Sniff is a "Scratch-like" programming language that's designed to help Scratchers move gently from Scratch to more conventional languages. They can start writing programs, without having to learn a new language because Sniff is based on Scratch. They learn a little more about variables, compiling, syntax errors (!), and they can have fun controlling real hardware while they're doing it.

Friday, 18 April 2014

Lighting McQueen Vs the Batmobile

I've been wanting to build some kind of speed trap experiment for ages, and today I finally built it, and it worked out great - total component costs less than $1 to answer the question that every five year old boy, and everyone who's ever been a five year old boy wants answered: Could Lightning McQueen beat the Batmobile in a straight race?

To answer this, we need to build a speed trap to measure their top speed. As speed is just distance divided by time, the easiest way to do that is to trigger something at one point on the track to start a timer, and then trigger further along the track to stop the timer. We can measure the distance, divide it by the measured time and we've got our answer!

There are bunch of different triggers we could use but by far the best is a light dependant resistor. These cost pennies, and I had a bag of 20 or so, so I melted a couple of holes at each end of a piece of hot wheels track and put an LDR in each.

The LDR has a low resistance when there's light shining on it, and a higher resistance when not. The ones I had measured around 10Kohms so I wired the LDR at the top of the track between 5V and Arduino A0, and a 10K resistor from A0 to 0V. I repeated this at the other end of the track with Arduino A1 to stop stop the measurement.

I also used an LCD Shield for display and a Sensor Shield to make hooking this up easier, but they're strictly optional.

make lcd device
make message string

make startTrigger analog input A0
make endTrigger analog input A1

make startTime number
make recordedTime number
make recordedSpeed number
make distance number

when start
.set distance to 0.3
..tell lcd to "clear"
..set message to "Hot Wheels Speed Trap"
..tell lcd to "show"
..set message to "ready..."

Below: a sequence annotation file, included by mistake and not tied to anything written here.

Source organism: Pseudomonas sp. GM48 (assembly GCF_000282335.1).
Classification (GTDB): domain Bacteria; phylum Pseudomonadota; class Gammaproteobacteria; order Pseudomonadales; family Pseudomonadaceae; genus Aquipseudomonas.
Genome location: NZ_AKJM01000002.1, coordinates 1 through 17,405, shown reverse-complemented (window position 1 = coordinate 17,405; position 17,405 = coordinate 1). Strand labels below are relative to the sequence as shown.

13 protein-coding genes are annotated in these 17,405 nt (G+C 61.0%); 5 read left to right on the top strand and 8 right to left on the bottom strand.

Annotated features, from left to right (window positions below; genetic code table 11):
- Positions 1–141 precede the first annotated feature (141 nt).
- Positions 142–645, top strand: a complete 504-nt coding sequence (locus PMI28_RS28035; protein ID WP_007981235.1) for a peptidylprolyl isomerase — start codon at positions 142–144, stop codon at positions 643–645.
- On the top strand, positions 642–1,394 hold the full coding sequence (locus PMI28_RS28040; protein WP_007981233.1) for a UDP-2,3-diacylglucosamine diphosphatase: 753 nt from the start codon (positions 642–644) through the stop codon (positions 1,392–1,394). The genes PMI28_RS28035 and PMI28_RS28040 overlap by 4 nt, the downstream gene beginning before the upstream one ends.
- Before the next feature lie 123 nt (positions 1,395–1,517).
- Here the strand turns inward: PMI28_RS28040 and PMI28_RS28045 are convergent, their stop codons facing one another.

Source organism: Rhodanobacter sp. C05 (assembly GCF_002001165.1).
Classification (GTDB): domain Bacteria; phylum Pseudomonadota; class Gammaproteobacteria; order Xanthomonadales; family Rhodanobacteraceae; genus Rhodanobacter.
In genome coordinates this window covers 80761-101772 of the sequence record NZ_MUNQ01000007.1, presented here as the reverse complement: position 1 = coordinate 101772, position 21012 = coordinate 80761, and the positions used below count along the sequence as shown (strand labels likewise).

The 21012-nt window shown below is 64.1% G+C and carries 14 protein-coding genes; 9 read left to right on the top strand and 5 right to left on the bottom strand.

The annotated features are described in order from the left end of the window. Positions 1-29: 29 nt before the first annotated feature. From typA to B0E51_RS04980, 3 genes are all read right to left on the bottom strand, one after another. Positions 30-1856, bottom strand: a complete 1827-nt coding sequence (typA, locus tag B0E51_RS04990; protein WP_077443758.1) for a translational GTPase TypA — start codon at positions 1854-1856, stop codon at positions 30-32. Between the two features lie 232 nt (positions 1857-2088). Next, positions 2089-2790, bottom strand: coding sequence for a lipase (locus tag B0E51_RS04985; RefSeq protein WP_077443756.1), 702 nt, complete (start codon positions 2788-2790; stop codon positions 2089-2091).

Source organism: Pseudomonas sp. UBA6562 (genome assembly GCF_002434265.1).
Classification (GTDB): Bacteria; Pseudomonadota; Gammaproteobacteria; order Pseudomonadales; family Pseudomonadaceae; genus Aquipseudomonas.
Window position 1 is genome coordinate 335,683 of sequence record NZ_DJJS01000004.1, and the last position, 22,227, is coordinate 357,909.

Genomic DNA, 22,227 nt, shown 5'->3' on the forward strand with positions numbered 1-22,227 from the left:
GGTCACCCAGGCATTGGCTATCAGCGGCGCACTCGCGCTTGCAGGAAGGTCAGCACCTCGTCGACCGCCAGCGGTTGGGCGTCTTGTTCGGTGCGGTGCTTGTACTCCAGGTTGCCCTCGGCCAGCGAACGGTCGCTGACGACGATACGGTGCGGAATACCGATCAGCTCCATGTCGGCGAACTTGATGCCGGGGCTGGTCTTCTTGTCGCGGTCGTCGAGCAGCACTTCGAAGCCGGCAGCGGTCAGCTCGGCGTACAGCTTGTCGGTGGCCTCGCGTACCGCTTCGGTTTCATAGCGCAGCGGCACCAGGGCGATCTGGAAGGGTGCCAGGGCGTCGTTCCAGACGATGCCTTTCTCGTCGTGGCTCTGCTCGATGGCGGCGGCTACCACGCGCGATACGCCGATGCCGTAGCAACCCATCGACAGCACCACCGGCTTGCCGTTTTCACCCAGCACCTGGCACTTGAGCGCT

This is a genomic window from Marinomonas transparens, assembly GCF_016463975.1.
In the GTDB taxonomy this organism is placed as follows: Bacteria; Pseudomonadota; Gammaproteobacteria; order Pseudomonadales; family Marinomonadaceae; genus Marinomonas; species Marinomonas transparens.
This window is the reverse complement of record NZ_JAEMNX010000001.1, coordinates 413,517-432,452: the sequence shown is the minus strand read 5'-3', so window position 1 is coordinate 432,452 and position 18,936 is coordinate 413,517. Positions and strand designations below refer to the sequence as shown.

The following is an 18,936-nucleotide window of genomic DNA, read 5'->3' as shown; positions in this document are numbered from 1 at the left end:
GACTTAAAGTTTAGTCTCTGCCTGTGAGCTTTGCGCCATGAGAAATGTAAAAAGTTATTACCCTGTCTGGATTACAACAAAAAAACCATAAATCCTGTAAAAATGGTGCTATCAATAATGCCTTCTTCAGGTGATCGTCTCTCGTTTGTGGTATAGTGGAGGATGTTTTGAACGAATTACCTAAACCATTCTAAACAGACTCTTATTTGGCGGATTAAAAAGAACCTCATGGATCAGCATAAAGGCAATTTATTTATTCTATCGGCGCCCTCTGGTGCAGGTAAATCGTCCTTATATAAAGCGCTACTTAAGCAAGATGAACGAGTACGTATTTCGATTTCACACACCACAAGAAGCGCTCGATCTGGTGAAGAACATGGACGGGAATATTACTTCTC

..tell lcd to "show"

First thing the code does is create an LCD device and two analog inputs. To calibrate the system we need to measure the distance between the sensors, and for a standard piece of hot wheels track it turns out that they end up exactly 30cm apart. Then we display a "ready..." message on the LCD.

..wait until startTrigger < 0.5
..set startTime to timer

Now we just wait for the start gate to be triggered. The value of 0.5 might need a bit of tweaking depending on your lighting conditions and components, but for me using a 10K resistor in a normally lit room, 0.5 worked pretty reliably. 

..wait until endTrigger < 0.5

We could use the same code to wait for the timer to end, but if you're timing over a longer piece of track you might like to use:

..repeat until endTrigger < 0.5
...tell lcd to "clear"
...set message to [timer - startTime ]
...tell lcd to "show"

to give a runing timer through the speed trap. However over a single track piece removing this improves accuracy, and you couldn't really see it any way.

..set recordedTime to timer - startTime
..set recordedSpeed to distance/recordedTime
..set message to "time       :"
..set message to join message [ recordedTime ]
..tell lcd to "show"
..set message to "speed (m/s):"
..set message to join message [ recordedSpeed ]
..tell lcd to "show"
..wait 5 secs

Now we just calculate the elapsed time, and speed. Of course this is in metres per second, so multiplying by 3.6 gives kilometres per hour.

..set recordedSpeed to recordedSpeed*3600/1000
..set message to "speed (kph):"
..set message to join message [ recordedSpeed ]
..tell lcd to "show"
..wait 5 secs

So what to the results tell us? Well both cars clocked in at 0.10 seconds for the 30cm distance, giving a speed of 3m/s or around 11km/h when run down a ramp about 1m high.

That's a potential energy (mgh) of 10m (where m is the mass of the car, h is the height and g is gravity which I'm calling 10 cause its close enough). That gets turned into  kinetic energy(1/2 mv^2or about 5m (1/2m*3*3 - I'm rounding up again!). That's actually pretty good as there's a lot of friction to be dealt with and we're turning the car through 90 degrees as it wants to drop down, but we push it forwards, so 50% efficient isn't at all bad. The best we could hope for on this track is about 4.5m/s or 16km/h.

There's lots more you can do with this - different cars, different heights, different shapes of tracks.

My money's on this guy - on the ground he only does 0.1kph but on the way to Mars he clocked in at around 21,000kph!

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